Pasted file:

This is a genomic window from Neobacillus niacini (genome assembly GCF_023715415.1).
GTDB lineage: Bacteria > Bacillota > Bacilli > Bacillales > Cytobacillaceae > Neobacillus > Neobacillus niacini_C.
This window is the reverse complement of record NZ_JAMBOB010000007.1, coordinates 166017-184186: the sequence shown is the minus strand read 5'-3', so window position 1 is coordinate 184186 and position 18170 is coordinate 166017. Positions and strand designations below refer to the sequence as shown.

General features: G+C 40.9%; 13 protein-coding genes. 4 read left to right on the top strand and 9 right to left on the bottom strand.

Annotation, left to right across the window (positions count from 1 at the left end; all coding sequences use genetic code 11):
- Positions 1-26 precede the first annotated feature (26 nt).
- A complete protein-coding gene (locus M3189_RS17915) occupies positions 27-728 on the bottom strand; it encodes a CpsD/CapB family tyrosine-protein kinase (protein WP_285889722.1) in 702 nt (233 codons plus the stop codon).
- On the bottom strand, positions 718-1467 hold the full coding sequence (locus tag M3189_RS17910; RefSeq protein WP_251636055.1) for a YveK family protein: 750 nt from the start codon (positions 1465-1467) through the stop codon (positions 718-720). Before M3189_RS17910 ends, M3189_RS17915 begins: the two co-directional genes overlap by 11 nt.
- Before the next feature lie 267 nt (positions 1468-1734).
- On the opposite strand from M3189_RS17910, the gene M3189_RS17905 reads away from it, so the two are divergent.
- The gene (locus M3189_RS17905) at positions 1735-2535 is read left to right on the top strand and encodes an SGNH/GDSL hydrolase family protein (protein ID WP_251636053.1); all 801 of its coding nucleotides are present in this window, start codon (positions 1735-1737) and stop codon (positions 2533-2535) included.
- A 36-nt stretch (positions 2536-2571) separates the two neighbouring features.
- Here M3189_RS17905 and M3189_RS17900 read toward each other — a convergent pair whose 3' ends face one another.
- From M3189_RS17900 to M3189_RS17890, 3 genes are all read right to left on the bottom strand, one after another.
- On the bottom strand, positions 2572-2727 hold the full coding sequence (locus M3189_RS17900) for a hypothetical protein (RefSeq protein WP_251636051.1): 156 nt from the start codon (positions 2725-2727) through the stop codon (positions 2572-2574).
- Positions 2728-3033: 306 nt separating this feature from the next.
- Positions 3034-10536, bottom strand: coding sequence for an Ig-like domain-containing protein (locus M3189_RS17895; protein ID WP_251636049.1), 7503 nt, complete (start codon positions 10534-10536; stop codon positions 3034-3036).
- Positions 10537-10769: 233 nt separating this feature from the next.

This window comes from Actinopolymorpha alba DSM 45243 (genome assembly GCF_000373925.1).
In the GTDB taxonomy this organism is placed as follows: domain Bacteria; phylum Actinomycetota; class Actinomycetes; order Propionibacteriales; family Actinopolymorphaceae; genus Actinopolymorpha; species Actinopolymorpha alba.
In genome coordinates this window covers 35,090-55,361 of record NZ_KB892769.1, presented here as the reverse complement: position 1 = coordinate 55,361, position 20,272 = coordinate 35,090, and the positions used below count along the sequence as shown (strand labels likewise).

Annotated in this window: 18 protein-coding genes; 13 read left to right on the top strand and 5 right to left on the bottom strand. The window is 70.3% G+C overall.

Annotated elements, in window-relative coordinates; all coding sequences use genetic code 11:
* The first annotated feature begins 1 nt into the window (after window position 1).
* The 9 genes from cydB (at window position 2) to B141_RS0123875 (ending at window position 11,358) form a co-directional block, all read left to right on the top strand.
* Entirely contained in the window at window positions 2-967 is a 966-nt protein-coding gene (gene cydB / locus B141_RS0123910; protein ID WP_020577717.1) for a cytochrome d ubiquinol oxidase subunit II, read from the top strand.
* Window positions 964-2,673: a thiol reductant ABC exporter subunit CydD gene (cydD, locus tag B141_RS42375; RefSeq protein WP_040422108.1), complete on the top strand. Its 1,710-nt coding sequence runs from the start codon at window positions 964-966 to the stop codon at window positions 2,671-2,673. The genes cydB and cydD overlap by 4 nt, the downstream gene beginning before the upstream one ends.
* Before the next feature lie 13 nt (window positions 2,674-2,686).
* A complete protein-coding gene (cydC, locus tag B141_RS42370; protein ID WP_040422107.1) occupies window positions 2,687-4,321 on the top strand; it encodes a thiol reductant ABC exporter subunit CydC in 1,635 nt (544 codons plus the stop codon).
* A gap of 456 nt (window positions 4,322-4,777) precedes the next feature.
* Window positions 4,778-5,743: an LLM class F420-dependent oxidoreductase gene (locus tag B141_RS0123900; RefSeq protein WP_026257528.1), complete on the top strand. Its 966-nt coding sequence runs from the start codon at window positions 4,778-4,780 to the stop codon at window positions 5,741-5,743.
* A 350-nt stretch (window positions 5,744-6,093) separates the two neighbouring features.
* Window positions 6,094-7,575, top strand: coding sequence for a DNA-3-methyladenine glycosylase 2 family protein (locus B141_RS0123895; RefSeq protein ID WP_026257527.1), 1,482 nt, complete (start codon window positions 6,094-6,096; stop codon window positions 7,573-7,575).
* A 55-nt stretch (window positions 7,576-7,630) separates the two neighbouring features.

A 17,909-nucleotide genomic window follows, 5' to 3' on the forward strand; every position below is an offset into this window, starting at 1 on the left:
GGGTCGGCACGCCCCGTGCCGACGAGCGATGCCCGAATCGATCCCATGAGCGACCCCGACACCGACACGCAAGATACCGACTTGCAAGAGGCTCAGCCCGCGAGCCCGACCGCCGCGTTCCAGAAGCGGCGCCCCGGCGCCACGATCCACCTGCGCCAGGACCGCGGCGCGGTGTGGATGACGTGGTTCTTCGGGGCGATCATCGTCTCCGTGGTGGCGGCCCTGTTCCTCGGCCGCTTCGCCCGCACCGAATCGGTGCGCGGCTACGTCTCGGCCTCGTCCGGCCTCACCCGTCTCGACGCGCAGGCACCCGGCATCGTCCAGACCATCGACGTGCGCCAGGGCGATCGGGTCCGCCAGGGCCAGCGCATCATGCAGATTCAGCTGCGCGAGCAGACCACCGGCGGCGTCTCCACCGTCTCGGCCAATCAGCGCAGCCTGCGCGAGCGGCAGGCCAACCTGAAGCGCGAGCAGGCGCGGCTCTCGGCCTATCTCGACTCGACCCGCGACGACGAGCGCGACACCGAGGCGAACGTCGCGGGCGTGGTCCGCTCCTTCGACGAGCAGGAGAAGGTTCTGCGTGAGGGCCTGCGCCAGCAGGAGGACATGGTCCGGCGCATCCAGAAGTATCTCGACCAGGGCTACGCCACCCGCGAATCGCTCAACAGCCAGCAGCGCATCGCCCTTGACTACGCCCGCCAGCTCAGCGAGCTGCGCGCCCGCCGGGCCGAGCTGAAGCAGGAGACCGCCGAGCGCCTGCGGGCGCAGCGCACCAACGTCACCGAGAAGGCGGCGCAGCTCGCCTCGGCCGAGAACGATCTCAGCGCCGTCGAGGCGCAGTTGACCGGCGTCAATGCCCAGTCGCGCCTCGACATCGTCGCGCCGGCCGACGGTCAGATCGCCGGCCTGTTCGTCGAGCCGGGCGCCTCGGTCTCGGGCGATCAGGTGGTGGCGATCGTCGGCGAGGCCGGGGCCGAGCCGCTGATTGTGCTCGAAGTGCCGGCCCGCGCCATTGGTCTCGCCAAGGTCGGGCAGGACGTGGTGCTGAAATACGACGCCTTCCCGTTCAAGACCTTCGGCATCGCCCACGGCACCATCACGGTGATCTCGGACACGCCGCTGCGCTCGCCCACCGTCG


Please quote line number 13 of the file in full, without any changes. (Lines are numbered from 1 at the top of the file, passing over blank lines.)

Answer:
- Here M3189_RS17905 and M3189_RS17900 read toward each other — a convergent pair whose 3' ends face one another.